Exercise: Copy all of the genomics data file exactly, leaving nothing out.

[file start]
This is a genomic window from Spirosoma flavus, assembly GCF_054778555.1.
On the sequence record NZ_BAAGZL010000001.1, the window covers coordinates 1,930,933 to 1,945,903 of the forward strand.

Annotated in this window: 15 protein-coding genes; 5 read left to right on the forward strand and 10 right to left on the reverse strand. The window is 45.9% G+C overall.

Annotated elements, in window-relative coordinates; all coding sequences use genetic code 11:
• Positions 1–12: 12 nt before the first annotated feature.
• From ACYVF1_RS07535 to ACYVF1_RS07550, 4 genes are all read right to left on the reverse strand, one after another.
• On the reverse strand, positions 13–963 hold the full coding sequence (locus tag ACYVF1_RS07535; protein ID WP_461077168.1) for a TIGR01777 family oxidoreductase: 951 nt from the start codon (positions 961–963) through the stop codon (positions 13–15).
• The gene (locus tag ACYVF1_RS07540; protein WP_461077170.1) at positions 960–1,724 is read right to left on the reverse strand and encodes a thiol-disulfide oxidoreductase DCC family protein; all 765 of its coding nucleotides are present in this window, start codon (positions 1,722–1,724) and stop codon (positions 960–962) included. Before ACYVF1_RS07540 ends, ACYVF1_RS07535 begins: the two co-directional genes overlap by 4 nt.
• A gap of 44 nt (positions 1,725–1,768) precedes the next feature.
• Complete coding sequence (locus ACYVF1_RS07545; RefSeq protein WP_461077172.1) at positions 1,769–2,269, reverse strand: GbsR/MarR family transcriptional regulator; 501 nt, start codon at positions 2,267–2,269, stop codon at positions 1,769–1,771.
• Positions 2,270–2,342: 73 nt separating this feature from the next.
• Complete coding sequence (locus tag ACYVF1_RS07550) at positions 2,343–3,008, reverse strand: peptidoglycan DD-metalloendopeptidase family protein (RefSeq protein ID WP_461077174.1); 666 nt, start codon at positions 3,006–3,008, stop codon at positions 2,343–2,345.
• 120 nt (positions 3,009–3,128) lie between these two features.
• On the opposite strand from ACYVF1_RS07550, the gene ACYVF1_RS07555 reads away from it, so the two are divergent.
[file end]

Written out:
This is a genomic window from Spirosoma flavus, assembly GCF_054778555.1.
On the sequence record NZ_BAAGZL010000001.1, the window covers coordinates 1,930,933 to 1,945,903 of the forward strand.

Annotated in this window: 15 protein-coding genes; 5 read left to right on the forward strand and 10 right to left on the reverse strand. The window is 45.9% G+C overall.

Annotated elements, in window-relative coordinates; all coding sequences use genetic code 11:
• Positions 1–12: 12 nt before the first annotated feature.
• From ACYVF1_RS07535 to ACYVF1_RS07550, 4 genes are all read right to left on the reverse strand, one after another.
• On the reverse strand, positions 13–963 hold the full coding sequence (locus tag ACYVF1_RS07535; protein ID WP_461077168.1) for a TIGR01777 family oxidoreductase: 951 nt from the start codon (positions 961–963) through the stop codon (positions 13–15).
• The gene (locus tag ACYVF1_RS07540; protein WP_461077170.1) at positions 960–1,724 is read right to left on the reverse strand and encodes a thiol-disulfide oxidoreductase DCC family protein; all 765 of its coding nucleotides are present in this window, start codon (positions 1,722–1,724) and stop codon (positions 960–962) included. Before ACYVF1_RS07540 ends, ACYVF1_RS07535 begins: the two co-directional genes overlap by 4 nt.
• A gap of 44 nt (positions 1,725–1,768) precedes the next feature.
• Complete coding sequence (locus ACYVF1_RS07545; RefSeq protein WP_461077172.1) at positions 1,769–2,269, reverse strand: GbsR/MarR family transcriptional regulator; 501 nt, start codon at positions 2,267–2,269, stop codon at positions 1,769–1,771.
• Positions 2,270–2,342: 73 nt separating this feature from the next.
• Complete coding sequence (locus tag ACYVF1_RS07550) at positions 2,343–3,008, reverse strand: peptidoglycan DD-metalloendopeptidase family protein (RefSeq protein ID WP_461077174.1); 666 nt, start codon at positions 3,006–3,008, stop codon at positions 2,343–2,345.
• 120 nt (positions 3,009–3,128) lie between these two features.
• On the opposite strand from ACYVF1_RS07550, the gene ACYVF1_RS07555 reads away from it, so the two are divergent.